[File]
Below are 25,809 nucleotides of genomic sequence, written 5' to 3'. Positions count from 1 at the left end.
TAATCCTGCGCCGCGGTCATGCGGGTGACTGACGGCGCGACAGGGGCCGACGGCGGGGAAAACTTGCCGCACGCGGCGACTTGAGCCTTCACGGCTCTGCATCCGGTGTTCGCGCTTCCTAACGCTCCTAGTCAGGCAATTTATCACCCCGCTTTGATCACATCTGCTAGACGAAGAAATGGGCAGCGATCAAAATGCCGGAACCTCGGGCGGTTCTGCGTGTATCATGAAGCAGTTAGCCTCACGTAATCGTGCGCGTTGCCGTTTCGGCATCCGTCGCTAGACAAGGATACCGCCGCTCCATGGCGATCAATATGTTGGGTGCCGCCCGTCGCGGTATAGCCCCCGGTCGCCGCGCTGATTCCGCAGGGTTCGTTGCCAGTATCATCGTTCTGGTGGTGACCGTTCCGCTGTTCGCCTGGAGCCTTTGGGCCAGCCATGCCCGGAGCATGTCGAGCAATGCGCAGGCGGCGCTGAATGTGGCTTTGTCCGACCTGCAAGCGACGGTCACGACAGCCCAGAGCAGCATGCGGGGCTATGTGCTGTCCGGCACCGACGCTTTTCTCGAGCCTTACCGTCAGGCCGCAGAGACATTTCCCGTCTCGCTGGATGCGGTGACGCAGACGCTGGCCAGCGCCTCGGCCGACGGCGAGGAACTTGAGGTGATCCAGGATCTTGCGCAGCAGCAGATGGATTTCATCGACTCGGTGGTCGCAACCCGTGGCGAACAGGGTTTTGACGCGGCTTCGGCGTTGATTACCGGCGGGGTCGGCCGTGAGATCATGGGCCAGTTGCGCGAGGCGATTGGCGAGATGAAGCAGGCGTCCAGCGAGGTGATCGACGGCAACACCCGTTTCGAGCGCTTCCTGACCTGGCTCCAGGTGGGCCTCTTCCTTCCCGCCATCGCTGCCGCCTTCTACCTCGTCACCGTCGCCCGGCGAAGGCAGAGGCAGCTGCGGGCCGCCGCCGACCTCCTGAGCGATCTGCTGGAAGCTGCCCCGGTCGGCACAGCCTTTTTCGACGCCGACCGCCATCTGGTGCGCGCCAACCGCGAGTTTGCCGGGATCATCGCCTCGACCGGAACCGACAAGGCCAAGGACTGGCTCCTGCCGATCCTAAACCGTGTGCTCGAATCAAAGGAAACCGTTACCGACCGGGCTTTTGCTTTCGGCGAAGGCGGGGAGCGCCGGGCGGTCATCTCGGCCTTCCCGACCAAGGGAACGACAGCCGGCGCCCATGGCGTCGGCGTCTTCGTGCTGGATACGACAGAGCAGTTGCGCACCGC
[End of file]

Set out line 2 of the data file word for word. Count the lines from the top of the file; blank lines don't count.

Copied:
TAATCCTGCGCCGCGGTCATGCGGGTGACTGACGGCGCGACAGGGGCCGACGGCGGGGAAAACTTGCCGCACGCGGCGACTTGAGCCTTCACGGCTCTGCATCCGGTGTTCGCGCTTCCTAACGCTCCTAGTCAGGCAATTTATCACCCCGCTTTGATCACATCTGCTAGACGAAGAAATGGGCAGCGATCAAAATGCCGGAACCTCGGGCGGTTCTGCGTGTATCATGAAGCAGTTAGCCTCACGTAATCGTGCGCGTTGCCGTTTCGGCATCCGTCGCTAGACAAGGATACCGCCGCTCCATGGCGATCAATATGTTGGGTGCCGCCCGTCGCGGTATAGCCCCCGGTCGCCGCGCTGATTCCGCAGGGTTCGTTGCCAGTATCATCGTTCTGGTGGTGACCGTTCCGCTGTTCGCCTGGAGCCTTTGGGCCAGCCATGCCCGGAGCATGTCGAGCAATGCGCAGGCGGCGCTGAATGTGGCTTTGTCCGACCTGCAAGCGACGGTCACGACAGCCCAGAGCAGCATGCGGGGCTATGTGCTGTCCGGCACCGACGCTTTTCTCGAGCCTTACCGTCAGGCCGCAGAGACATTTCCCGTCTCGCTGGATGCGGTGACGCAGACGCTGGCCAGCGCCTCGGCCGACGGCGAGGAACTTGAGGTGATCCAGGATCTTGCGCAGCAGCAGATGGATTTCATCGACTCGGTGGTCGCAACCCGTGGCGAACAGGGTTTTGACGCGGCTTCGGCGTTGATTACCGGCGGGGTCGGCCGTGAGATCATGGGCCAGTTGCGCGAGGCGATTGGCGAGATGAAGCAGGCGTCCAGCGAGGTGATCGACGGCAACACCCGTTTCGAGCGCTTCCTGACCTGGCTCCAGGTGGGCCTCTTCCTTCCCGCCATCGCTGCCGCCTTCTACCTCGTCACCGTCGCCCGGCGAAGGCAGAGGCAGCTGCGGGCCGCCGCCGACCTCCTGAGCGATCTGCTGGAAGCTGCCCCGGTCGGCACAGCCTTTTTCGACGCCGACCGCCATCTGGTGCGCGCCAACCGCGAGTTTGCCGGGATCATCGCCTCGACCGGAACCGACAAGGCCAAGGACTGGCTCCTGCCGATCCTAAACCGTGTGCTCGAATCAAAGGAAACCGTTACCGACCGGGCTTTTGCTTTCGGCGAAGGCGGGGAGCGCCGGGCGGTCATCTCGGCCTTCCCGACCAAGGGAACGACAGCCGGCGCCCATGGCGTCGGCGTCTTCGTGCTGGATACGACAGAGCAGTTGCGCACCGC